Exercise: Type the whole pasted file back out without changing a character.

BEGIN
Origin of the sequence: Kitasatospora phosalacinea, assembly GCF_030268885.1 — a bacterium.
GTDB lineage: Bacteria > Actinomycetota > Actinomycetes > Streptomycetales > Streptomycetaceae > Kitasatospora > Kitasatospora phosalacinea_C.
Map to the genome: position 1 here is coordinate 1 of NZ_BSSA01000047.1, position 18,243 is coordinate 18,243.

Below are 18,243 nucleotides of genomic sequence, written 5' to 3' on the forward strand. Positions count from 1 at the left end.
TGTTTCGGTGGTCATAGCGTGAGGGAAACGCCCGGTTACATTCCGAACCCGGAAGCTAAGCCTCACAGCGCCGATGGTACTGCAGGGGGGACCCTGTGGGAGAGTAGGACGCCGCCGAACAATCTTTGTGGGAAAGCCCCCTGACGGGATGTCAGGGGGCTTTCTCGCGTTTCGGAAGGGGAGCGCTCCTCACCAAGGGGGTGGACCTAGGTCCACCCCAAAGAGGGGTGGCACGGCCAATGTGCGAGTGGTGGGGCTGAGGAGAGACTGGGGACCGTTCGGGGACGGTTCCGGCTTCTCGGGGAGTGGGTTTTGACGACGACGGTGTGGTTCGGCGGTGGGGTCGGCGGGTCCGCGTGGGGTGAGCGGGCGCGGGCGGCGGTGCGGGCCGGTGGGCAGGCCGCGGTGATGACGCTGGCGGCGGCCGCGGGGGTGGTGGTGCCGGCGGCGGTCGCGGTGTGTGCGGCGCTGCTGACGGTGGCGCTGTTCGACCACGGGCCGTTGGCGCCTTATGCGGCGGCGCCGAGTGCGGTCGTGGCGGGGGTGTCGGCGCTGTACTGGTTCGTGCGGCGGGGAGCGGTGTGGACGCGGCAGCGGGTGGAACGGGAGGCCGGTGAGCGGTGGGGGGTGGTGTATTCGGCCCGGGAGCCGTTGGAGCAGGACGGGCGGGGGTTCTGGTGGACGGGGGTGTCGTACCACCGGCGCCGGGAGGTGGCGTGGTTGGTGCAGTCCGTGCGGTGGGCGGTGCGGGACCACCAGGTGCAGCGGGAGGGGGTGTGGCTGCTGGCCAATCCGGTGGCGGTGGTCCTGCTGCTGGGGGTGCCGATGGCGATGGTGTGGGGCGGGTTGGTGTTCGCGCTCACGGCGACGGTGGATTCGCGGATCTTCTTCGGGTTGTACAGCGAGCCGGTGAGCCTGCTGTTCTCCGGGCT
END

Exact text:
Origin of the sequence: Kitasatospora phosalacinea, assembly GCF_030268885.1 — a bacterium.
GTDB lineage: Bacteria > Actinomycetota > Actinomycetes > Streptomycetales > Streptomycetaceae > Kitasatospora > Kitasatospora phosalacinea_C.
Map to the genome: position 1 here is coordinate 1 of NZ_BSSA01000047.1, position 18,243 is coordinate 18,243.

Below are 18,243 nucleotides of genomic sequence, written 5' to 3' on the forward strand. Positions count from 1 at the left end.
TGTTTCGGTGGTCATAGCGTGAGGGAAACGCCCGGTTACATTCCGAACCCGGAAGCTAAGCCTCACAGCGCCGATGGTACTGCAGGGGGGACCCTGTGGGAGAGTAGGACGCCGCCGAACAATCTTTGTGGGAAAGCCCCCTGACGGGATGTCAGGGGGCTTTCTCGCGTTTCGGAAGGGGAGCGCTCCTCACCAAGGGGGTGGACCTAGGTCCACCCCAAAGAGGGGTGGCACGGCCAATGTGCGAGTGGTGGGGCTGAGGAGAGACTGGGGACCGTTCGGGGACGGTTCCGGCTTCTCGGGGAGTGGGTTTTGACGACGACGGTGTGGTTCGGCGGTGGGGTCGGCGGGTCCGCGTGGGGTGAGCGGGCGCGGGCGGCGGTGCGGGCCGGTGGGCAGGCCGCGGTGATGACGCTGGCGGCGGCCGCGGGGGTGGTGGTGCCGGCGGCGGTCGCGGTGTGTGCGGCGCTGCTGACGGTGGCGCTGTTCGACCACGGGCCGTTGGCGCCTTATGCGGCGGCGCCGAGTGCGGTCGTGGCGGGGGTGTCGGCGCTGTACTGGTTCGTGCGGCGGGGAGCGGTGTGGACGCGGCAGCGGGTGGAACGGGAGGCCGGTGAGCGGTGGGGGGTGGTGTATTCGGCCCGGGAGCCGTTGGAGCAGGACGGGCGGGGGTTCTGGTGGACGGGGGTGTCGTACCACCGGCGCCGGGAGGTGGCGTGGTTGGTGCAGTCCGTGCGGTGGGCGGTGCGGGACCACCAGGTGCAGCGGGAGGGGGTGTGGCTGCTGGCCAATCCGGTGGCGGTGGTCCTGCTGCTGGGGGTGCCGATGGCGATGGTGTGGGGCGGGTTGGTGTTCGCGCTCACGGCGACGGTGGATTCGCGGATCTTCTTCGGGTTGTACAGCGAGCCGGTGAGCCTGCTGTTCTCCGGGCT